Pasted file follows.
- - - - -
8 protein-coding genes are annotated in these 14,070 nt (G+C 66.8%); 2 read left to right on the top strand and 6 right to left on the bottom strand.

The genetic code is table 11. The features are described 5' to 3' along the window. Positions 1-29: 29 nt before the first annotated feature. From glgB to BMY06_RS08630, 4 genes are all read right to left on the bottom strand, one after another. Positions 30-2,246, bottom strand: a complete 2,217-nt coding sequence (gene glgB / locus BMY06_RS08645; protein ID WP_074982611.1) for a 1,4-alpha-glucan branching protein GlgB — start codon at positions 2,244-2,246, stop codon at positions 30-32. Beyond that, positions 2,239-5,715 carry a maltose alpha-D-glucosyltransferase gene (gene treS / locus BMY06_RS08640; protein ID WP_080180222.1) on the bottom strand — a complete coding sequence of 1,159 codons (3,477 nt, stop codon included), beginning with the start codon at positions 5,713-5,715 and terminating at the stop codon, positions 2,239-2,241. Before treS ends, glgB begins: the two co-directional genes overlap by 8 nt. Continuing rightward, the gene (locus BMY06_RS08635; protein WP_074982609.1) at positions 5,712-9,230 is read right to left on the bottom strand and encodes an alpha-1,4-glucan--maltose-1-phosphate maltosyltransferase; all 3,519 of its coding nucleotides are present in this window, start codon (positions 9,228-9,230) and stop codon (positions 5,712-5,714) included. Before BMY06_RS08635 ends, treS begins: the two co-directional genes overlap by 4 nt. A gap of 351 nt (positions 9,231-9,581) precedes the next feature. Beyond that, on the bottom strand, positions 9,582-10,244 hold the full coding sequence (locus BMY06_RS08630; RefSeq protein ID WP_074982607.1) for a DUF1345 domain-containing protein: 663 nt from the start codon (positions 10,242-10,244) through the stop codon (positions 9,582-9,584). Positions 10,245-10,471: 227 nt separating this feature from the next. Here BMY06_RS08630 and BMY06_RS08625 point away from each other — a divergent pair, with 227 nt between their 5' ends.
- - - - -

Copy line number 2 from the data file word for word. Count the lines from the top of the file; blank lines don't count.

The genetic code is table 11. The features are described 5' to 3' along the window. Positions 1-29: 29 nt before the first annotated feature. From glgB to BMY06_RS08630, 4 genes are all read right to left on the bottom strand, one after another. Positions 30-2,246, bottom strand: a complete 2,217-nt coding sequence (gene glgB / locus BMY06_RS08645; protein ID WP_074982611.1) for a 1,4-alpha-glucan branching protein GlgB — start codon at positions 2,244-2,246, stop codon at positions 30-32. Beyond that, positions 2,239-5,715 carry a maltose alpha-D-glucosyltransferase gene (gene treS / locus BMY06_RS08640; protein ID WP_080180222.1) on the bottom strand — a complete coding sequence of 1,159 codons (3,477 nt, stop codon included), beginning with the start codon at positions 5,713-5,715 and terminating at the stop codon, positions 2,239-2,241. Before treS ends, glgB begins: the two co-directional genes overlap by 8 nt. Continuing rightward, the gene (locus BMY06_RS08635; protein WP_074982609.1) at positions 5,712-9,230 is read right to left on the bottom strand and encodes an alpha-1,4-glucan--maltose-1-phosphate maltosyltransferase; all 3,519 of its coding nucleotides are present in this window, start codon (positions 9,228-9,230) and stop codon (positions 5,712-5,714) included. Before BMY06_RS08635 ends, treS begins: the two co-directional genes overlap by 4 nt. A gap of 351 nt (positions 9,231-9,581) precedes the next feature. Beyond that, on the bottom strand, positions 9,582-10,244 hold the full coding sequence (locus BMY06_RS08630; RefSeq protein ID WP_074982607.1) for a DUF1345 domain-containing protein: 663 nt from the start codon (positions 10,242-10,244) through the stop codon (positions 9,582-9,584). Positions 10,245-10,471: 227 nt separating this feature from the next. Here BMY06_RS08630 and BMY06_RS08625 point away from each other — a divergent pair, with 227 nt between their 5' ends.